Additional non-ionic non-carboxylate monomers that provide the recurring units represented by “B” in Structure 1 above include any useful hydrophilic or oleophilic ethylenically unsaturated polymerizable comonomers that may provide desired physical or printing properties of the surface imaging layer or which provide crosslinkable functionalities. One or more “B” monomers may be used to provide these recurring units, including but not limited to, acrylates, methacrylates, styrene and its derivatives, acrylamides, methacrylamides, olefins, vinyl halides, vinyl ethers, and any monomers or precursor monomers that contain carboxy groups (that are not quaternized).

The quaternary ammonium carboxylate-containing polymers may be derived from a variety of polymers and copolymer classes including, but not necessarily limited to polyamic acids, polyesters, polyamides, polyurethanes, silicones, proteins, such as modified gelatins, polypeptides, and polymers and copolymers based on ethylenically unsaturated polymerizable monomers such as acrylates, methacrylates, acrylamides, methacrylamides, vinyl ethers, vinyl esters, alkyl vinyl ethers, maleic acid/anhydride, itaconic acid/anhydride, styrenics, acrylonitrile, and olefins such as butadiene, isoprene, propylene, and ethylene. A carboxylic acid-containing polymer (that is, one that is reacted to form quaternary ammonium carboxylate groups) may contain more than one type of carboxylic acid-containing monomer. Certain monomers, such as maleic acid/anhydride and itaconic acid/anhydride may contain more than one carboxylic acid unit. Preferably, the parent carboxylic acid-containing polymer is an addition polymer or copolymer containing acrylic acid, methacrylic acid, maleic acid or anhydride, or itaconic acid or anhydride or a conjugate base or hydrolysis product thereof.

In Structure 1, n preferably ranges from about 25 to 100 mol %, more preferably from about 50 to 100 mol %, and m preferably ranges from 0 to about 75 mol %, more preferably from 0 to about 50 mol %.

While Structure 1 could be interpreted to show polymers derived from only two ethylenically unsaturated polymerizable monomers, it is intended to include terpolymers and other polymers derived from more than two monomers.

The quaternary ammonium carboxylate groups, if present, are present in such a quantity as to provide a minimum of one mole of the quaternary ammonium carboxylate groups per 1000 g of polymer and a maximum of one mole of quaternary ammonium carboxylate groups per 45 g of polymer. Preferably, the ratio of moles of quaternary ammonium carboxylate groups to grams of polymer is from about 1:500 to about 1:45, more preferably from about 1:300 to about 1:45. This parameter is readily determined from a knowledge of the molecular formula of a given polymer and the monomeric starting materials or standard titrimetric or spectrometric methods.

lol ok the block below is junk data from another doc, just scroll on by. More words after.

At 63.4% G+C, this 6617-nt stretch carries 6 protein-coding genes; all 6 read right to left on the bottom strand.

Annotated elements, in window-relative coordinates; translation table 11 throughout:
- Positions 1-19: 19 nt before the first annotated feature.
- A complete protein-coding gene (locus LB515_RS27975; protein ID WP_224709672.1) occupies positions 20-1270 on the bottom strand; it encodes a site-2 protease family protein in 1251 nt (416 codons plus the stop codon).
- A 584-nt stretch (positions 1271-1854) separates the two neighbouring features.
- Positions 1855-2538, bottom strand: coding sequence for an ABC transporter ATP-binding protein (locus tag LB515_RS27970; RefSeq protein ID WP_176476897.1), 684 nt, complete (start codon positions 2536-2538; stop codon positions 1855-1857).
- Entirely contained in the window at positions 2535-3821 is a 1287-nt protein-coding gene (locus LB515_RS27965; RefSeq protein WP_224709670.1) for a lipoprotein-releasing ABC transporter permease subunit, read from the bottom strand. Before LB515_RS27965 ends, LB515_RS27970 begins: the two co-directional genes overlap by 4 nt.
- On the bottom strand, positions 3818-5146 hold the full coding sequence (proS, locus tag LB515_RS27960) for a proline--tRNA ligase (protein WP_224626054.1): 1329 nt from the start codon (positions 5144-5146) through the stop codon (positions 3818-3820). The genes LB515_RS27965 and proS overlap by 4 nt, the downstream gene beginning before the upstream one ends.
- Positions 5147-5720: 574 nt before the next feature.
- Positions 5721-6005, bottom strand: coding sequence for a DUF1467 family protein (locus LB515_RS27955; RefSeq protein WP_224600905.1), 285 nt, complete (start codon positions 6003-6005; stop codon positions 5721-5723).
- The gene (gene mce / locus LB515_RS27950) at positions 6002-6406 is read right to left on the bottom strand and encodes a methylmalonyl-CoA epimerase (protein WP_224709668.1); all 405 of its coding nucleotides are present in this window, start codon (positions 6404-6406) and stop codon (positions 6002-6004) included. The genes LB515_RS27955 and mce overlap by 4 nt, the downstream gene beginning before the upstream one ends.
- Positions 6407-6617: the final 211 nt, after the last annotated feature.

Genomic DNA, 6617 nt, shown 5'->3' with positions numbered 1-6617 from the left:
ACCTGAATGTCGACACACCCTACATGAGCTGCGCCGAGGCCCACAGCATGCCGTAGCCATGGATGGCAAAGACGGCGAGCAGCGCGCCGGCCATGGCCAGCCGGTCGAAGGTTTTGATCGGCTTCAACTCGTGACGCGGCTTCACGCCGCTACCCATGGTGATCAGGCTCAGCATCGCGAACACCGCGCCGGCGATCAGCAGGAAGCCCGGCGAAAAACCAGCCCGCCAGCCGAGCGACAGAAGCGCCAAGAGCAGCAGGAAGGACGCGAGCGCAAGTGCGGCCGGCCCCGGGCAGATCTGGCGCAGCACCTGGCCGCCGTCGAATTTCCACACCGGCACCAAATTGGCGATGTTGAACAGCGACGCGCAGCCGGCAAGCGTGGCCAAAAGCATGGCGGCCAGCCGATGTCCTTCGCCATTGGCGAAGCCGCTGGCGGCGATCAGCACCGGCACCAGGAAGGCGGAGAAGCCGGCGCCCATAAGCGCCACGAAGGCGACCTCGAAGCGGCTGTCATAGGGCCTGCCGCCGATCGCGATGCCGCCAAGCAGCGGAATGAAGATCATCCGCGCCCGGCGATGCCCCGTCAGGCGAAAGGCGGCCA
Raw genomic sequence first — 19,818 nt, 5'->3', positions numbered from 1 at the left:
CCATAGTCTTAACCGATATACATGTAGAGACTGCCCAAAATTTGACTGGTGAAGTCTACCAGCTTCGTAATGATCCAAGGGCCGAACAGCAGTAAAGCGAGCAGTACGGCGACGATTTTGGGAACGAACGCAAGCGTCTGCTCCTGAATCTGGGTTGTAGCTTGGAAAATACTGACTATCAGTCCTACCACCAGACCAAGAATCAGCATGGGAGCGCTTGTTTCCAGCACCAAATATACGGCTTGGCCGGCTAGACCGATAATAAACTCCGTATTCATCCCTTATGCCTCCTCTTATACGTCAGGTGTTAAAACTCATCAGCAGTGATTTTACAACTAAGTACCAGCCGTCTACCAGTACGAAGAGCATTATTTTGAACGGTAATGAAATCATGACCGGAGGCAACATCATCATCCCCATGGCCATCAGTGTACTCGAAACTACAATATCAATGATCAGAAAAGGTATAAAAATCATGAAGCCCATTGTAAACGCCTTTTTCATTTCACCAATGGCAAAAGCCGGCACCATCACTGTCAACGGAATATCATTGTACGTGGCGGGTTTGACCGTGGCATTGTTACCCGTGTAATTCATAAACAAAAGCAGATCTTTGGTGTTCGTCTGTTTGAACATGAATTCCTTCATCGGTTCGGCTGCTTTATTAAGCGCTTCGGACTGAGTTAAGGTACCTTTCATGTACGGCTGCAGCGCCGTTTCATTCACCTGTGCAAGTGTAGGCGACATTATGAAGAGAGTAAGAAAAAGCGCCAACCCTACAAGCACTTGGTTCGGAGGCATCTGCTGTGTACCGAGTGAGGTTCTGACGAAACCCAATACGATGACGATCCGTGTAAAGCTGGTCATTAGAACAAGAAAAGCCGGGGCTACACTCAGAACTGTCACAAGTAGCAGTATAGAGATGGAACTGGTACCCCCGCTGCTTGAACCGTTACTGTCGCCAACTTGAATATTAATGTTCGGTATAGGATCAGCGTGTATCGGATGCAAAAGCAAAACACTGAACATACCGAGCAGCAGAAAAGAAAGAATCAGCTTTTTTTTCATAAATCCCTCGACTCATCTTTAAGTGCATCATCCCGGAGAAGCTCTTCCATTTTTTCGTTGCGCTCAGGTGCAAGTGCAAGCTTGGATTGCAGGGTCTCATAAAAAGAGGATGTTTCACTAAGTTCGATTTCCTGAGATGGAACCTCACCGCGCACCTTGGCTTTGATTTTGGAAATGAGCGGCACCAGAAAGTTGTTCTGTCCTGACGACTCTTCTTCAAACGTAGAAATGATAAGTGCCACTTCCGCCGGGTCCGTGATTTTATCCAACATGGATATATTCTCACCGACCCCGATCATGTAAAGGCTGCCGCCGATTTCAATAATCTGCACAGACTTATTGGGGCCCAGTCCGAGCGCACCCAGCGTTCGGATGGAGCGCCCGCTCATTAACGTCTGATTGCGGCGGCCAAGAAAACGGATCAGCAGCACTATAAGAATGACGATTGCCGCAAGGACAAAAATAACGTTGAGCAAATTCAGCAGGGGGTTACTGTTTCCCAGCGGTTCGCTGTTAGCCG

The quaternary ammonium counterion of the carboxylate groups in this embodiment of the invention may be any ammonium ion in which the nitrogen is covalently bound to a total of four alkyl or aryl substituents as defined below, provided at least one of the four substituents is a substituted-alkylene(C1-C3)phenyl group.

More particularly, in Structure 1 noted above, R1, R2 and R3 are independently substituted or unsubstituted alkyl groups having 1 to 12 carbon atoms, such as methyl, ethyl, n-propyl, isopropyl, t-butyl, hexyl, methoxy, trichloromethyl, hydroxyethyl, 2-propanonyl, ethoxycarbonylmethyl, benzyl, substituted benzyl such as 4-methoxybenzyl, o-bromobenzyl, and p-trifluoromethylbenzyl, and cyanoalkyl; or substituted or unsubstituted aryl groups having 6 to 14 carbon atoms in the carbocyclic ring, such as phenyl, naphthyl, xylyl, p-methoxyphenyl, p-methylphenyl, m-methoxyphenyl, p-chlorophenyl, p-methylthiophenyl, p-N,N-dimethylaminophenyl, methoxycarbonylphenyl and cyanophenyl. Alternatively, any two or all three of R1, R2 and R3 can be combined to form a ring (or two rings for four substituents) with the quaternary nitrogen atom, the ring having 5 to 14 carbon, oxygen, sulfur and nitrogen atoms in the ring. Such rings include, but are not limited to, morpholine, piperidine, pyrrolidine, carbazole, indoline and isoindoline rings. The nitrogen atom can also be located at the tertiary position of the fused ring. Other useful substituents for these various groups would be readily apparent to one skilled in the art, and any combinations of the expressly described substituents are also contemplated.